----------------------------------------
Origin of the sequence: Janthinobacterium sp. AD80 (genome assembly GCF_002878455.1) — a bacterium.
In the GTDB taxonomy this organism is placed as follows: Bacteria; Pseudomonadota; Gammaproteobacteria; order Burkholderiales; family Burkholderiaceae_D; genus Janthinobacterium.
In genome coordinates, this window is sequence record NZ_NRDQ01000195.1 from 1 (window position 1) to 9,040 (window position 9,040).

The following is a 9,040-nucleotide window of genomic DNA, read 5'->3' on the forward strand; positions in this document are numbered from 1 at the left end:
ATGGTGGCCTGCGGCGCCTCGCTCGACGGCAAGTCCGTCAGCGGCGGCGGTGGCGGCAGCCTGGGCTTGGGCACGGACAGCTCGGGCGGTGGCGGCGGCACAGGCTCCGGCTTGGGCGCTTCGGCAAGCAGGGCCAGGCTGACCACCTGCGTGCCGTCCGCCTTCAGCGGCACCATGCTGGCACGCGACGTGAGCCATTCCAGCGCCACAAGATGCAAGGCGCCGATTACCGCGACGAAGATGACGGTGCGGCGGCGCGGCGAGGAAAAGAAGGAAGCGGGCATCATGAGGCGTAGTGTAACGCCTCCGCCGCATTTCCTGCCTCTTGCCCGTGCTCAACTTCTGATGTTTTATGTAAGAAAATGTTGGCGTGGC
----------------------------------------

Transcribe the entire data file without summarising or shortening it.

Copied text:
Origin of the sequence: Janthinobacterium sp. AD80 (genome assembly GCF_002878455.1) — a bacterium.
In the GTDB taxonomy this organism is placed as follows: Bacteria; Pseudomonadota; Gammaproteobacteria; order Burkholderiales; family Burkholderiaceae_D; genus Janthinobacterium.
In genome coordinates, this window is sequence record NZ_NRDQ01000195.1 from 1 (window position 1) to 9,040 (window position 9,040).

The following is a 9,040-nucleotide window of genomic DNA, read 5'->3' on the forward strand; positions in this document are numbered from 1 at the left end:
ATGGTGGCCTGCGGCGCCTCGCTCGACGGCAAGTCCGTCAGCGGCGGCGGTGGCGGCAGCCTGGGCTTGGGCACGGACAGCTCGGGCGGTGGCGGCGGCACAGGCTCCGGCTTGGGCGCTTCGGCAAGCAGGGCCAGGCTGACCACCTGCGTGCCGTCCGCCTTCAGCGGCACCATGCTGGCACGCGACGTGAGCCATTCCAGCGCCACAAGATGCAAGGCGCCGATTACCGCGACGAAGATGACGGTGCGGCGGCGCGGCGAGGAAAAGAAGGAAGCGGGCATCATGAGGCGTAGTGTAACGCCTCCGCCGCATTTCCTGCCTCTTGCCCGTGCTCAACTTCTGATGTTTTATGTAAGAAAATGTTGGCGTGGC